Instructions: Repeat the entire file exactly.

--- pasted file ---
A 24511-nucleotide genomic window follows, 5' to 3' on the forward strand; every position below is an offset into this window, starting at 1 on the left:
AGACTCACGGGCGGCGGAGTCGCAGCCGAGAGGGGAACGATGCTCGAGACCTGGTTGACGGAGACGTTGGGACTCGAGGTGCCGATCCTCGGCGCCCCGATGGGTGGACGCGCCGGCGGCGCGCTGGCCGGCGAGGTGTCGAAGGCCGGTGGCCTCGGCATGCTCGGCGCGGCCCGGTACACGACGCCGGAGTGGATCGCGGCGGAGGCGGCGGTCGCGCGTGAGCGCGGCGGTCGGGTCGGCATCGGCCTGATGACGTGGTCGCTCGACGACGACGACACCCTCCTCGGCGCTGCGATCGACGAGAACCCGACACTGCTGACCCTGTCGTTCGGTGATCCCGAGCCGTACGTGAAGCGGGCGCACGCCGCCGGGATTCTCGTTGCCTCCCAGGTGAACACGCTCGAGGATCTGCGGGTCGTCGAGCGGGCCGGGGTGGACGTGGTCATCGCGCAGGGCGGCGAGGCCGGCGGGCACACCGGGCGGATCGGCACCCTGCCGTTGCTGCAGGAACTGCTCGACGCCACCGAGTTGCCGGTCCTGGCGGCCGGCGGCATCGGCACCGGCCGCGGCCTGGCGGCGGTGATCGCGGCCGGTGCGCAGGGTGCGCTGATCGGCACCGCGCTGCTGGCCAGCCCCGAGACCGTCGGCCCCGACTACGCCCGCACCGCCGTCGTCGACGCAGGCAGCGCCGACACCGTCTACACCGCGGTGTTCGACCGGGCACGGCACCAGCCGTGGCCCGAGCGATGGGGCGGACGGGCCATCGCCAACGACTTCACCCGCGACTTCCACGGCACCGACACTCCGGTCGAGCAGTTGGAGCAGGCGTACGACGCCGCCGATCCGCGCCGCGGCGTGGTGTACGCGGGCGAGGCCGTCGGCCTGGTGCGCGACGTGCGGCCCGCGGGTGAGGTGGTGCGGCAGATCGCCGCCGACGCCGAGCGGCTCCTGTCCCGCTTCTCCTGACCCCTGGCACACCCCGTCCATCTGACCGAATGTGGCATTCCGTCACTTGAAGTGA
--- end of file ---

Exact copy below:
A 24511-nucleotide genomic window follows, 5' to 3' on the forward strand; every position below is an offset into this window, starting at 1 on the left:
AGACTCACGGGCGGCGGAGTCGCAGCCGAGAGGGGAACGATGCTCGAGACCTGGTTGACGGAGACGTTGGGACTCGAGGTGCCGATCCTCGGCGCCCCGATGGGTGGACGCGCCGGCGGCGCGCTGGCCGGCGAGGTGTCGAAGGCCGGTGGCCTCGGCATGCTCGGCGCGGCCCGGTACACGACGCCGGAGTGGATCGCGGCGGAGGCGGCGGTCGCGCGTGAGCGCGGCGGTCGGGTCGGCATCGGCCTGATGACGTGGTCGCTCGACGACGACGACACCCTCCTCGGCGCTGCGATCGACGAGAACCCGACACTGCTGACCCTGTCGTTCGGTGATCCCGAGCCGTACGTGAAGCGGGCGCACGCCGCCGGGATTCTCGTTGCCTCCCAGGTGAACACGCTCGAGGATCTGCGGGTCGTCGAGCGGGCCGGGGTGGACGTGGTCATCGCGCAGGGCGGCGAGGCCGGCGGGCACACCGGGCGGATCGGCACCCTGCCGTTGCTGCAGGAACTGCTCGACGCCACCGAGTTGCCGGTCCTGGCGGCCGGCGGCATCGGCACCGGCCGCGGCCTGGCGGCGGTGATCGCGGCCGGTGCGCAGGGTGCGCTGATCGGCACCGCGCTGCTGGCCAGCCCCGAGACCGTCGGCCCCGACTACGCCCGCACCGCCGTCGTCGACGCAGGCAGCGCCGACACCGTCTACACCGCGGTGTTCGACCGGGCACGGCACCAGCCGTGGCCCGAGCGATGGGGCGGACGGGCCATCGCCAACGACTTCACCCGCGACTTCCACGGCACCGACACTCCGGTCGAGCAGTTGGAGCAGGCGTACGACGCCGCCGATCCGCGCCGCGGCGTGGTGTACGCGGGCGAGGCCGTCGGCCTGGTGCGCGACGTGCGGCCCGCGGGTGAGGTGGTGCGGCAGATCGCCGCCGACGCCGAGCGGCTCCTGTCCCGCTTCTCCTGACCCCTGGCACACCCCGTCCATCTGACCGAATGTGGCATTCCGTCACTTGAAGTGA